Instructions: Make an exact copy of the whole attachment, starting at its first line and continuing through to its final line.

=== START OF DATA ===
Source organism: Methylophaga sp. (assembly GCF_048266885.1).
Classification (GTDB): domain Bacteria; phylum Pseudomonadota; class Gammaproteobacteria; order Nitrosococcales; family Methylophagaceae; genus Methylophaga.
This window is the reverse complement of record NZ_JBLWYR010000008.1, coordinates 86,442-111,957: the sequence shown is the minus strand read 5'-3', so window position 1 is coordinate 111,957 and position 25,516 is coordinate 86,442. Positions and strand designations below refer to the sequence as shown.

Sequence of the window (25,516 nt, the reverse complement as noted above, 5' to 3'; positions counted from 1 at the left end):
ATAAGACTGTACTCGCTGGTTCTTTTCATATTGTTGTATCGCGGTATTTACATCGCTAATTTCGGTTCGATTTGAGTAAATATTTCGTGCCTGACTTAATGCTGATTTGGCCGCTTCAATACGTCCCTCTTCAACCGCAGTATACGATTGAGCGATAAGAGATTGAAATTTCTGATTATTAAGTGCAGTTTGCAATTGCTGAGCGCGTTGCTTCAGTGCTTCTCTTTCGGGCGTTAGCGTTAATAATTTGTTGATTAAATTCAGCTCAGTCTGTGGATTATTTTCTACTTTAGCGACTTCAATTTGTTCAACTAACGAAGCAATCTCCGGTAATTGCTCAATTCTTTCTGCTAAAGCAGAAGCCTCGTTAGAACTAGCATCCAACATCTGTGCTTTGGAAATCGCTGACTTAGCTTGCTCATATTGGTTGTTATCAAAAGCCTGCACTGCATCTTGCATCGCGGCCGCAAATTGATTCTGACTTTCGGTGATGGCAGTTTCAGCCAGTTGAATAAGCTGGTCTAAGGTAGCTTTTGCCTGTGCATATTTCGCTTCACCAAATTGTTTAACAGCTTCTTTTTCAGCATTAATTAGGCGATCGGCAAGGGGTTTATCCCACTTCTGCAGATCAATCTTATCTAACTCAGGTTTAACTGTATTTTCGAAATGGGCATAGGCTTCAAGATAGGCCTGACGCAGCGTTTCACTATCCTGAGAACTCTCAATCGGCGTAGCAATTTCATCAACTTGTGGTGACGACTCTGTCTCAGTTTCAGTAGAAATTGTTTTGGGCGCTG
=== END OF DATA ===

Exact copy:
Source organism: Methylophaga sp. (assembly GCF_048266885.1).
Classification (GTDB): domain Bacteria; phylum Pseudomonadota; class Gammaproteobacteria; order Nitrosococcales; family Methylophagaceae; genus Methylophaga.
This window is the reverse complement of record NZ_JBLWYR010000008.1, coordinates 86,442-111,957: the sequence shown is the minus strand read 5'-3', so window position 1 is coordinate 111,957 and position 25,516 is coordinate 86,442. Positions and strand designations below refer to the sequence as shown.

Sequence of the window (25,516 nt, the reverse complement as noted above, 5' to 3'; positions counted from 1 at the left end):
ATAAGACTGTACTCGCTGGTTCTTTTCATATTGTTGTATCGCGGTATTTACATCGCTAATTTCGGTTCGATTTGAGTAAATATTTCGTGCCTGACTTAATGCTGATTTGGCCGCTTCAATACGTCCCTCTTCAACCGCAGTATACGATTGAGCGATAAGAGATTGAAATTTCTGATTATTAAGTGCAGTTTGCAATTGCTGAGCGCGTTGCTTCAGTGCTTCTCTTTCGGGCGTTAGCGTTAATAATTTGTTGATTAAATTCAGCTCAGTCTGTGGATTATTTTCTACTTTAGCGACTTCAATTTGTTCAACTAACGAAGCAATCTCCGGTAATTGCTCAATTCTTTCTGCTAAAGCAGAAGCCTCGTTAGAACTAGCATCCAACATCTGTGCTTTGGAAATCGCTGACTTAGCTTGCTCATATTGGTTGTTATCAAAAGCCTGCACTGCATCTTGCATCGCGGCCGCAAATTGATTCTGACTTTCGGTGATGGCAGTTTCAGCCAGTTGAATAAGCTGGTCTAAGGTAGCTTTTGCCTGTGCATATTTCGCTTCACCAAATTGTTTAACAGCTTCTTTTTCAGCATTAATTAGGCGATCGGCAAGGGGTTTATCCCACTTCTGCAGATCAATCTTATCTAACTCAGGTTTAACTGTATTTTCGAAATGGGCATAGGCTTCAAGATAGGCCTGACGCAGCGTTTCACTATCCTGAGAACTCTCAATCGGCGTAGCAATTTCATCAACTTGTGGTGACGACTCTGTCTCAGTTTCAGTAGAAATTGTTTTGGGCGCTG